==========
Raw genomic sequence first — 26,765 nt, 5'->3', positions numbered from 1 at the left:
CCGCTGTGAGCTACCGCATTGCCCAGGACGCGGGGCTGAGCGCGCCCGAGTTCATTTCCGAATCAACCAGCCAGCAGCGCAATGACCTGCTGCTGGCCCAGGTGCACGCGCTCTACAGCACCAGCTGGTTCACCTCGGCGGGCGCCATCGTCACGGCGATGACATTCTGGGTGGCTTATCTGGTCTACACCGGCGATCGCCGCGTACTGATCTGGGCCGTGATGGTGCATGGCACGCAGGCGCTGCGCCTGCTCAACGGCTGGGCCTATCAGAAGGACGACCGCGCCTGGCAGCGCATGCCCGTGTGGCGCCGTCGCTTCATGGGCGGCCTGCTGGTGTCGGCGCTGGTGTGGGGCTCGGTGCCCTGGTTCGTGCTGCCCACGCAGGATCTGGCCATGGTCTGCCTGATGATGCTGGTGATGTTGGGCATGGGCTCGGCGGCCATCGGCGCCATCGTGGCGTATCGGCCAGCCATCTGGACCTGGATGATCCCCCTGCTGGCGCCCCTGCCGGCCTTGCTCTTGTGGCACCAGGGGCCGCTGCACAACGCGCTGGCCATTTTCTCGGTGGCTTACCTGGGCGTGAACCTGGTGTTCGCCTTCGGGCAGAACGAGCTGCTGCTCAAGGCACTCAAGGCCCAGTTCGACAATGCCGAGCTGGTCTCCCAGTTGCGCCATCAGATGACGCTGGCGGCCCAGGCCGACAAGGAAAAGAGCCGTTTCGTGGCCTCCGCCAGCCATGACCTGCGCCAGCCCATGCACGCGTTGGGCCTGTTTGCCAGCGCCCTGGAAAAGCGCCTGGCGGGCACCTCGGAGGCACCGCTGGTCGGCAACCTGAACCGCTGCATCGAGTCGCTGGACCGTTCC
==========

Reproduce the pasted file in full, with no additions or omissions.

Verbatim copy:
Raw genomic sequence first — 26,765 nt, 5'->3', positions numbered from 1 at the left:
CCGCTGTGAGCTACCGCATTGCCCAGGACGCGGGGCTGAGCGCGCCCGAGTTCATTTCCGAATCAACCAGCCAGCAGCGCAATGACCTGCTGCTGGCCCAGGTGCACGCGCTCTACAGCACCAGCTGGTTCACCTCGGCGGGCGCCATCGTCACGGCGATGACATTCTGGGTGGCTTATCTGGTCTACACCGGCGATCGCCGCGTACTGATCTGGGCCGTGATGGTGCATGGCACGCAGGCGCTGCGCCTGCTCAACGGCTGGGCCTATCAGAAGGACGACCGCGCCTGGCAGCGCATGCCCGTGTGGCGCCGTCGCTTCATGGGCGGCCTGCTGGTGTCGGCGCTGGTGTGGGGCTCGGTGCCCTGGTTCGTGCTGCCCACGCAGGATCTGGCCATGGTCTGCCTGATGATGCTGGTGATGTTGGGCATGGGCTCGGCGGCCATCGGCGCCATCGTGGCGTATCGGCCAGCCATCTGGACCTGGATGATCCCCCTGCTGGCGCCCCTGCCGGCCTTGCTCTTGTGGCACCAGGGGCCGCTGCACAACGCGCTGGCCATTTTCTCGGTGGCTTACCTGGGCGTGAACCTGGTGTTCGCCTTCGGGCAGAACGAGCTGCTGCTCAAGGCACTCAAGGCCCAGTTCGACAATGCCGAGCTGGTCTCCCAGTTGCGCCATCAGATGACGCTGGCGGCCCAGGCCGACAAGGAAAAGAGCCGTTTCGTGGCCTCCGCCAGCCATGACCTGCGCCAGCCCATGCACGCGTTGGGCCTGTTTGCCAGCGCCCTGGAAAAGCGCCTGGCGGGCACCTCGGAGGCACCGCTGGTCGGCAACCTGAACCGCTGCATCGAGTCGCTGGACCGTTCC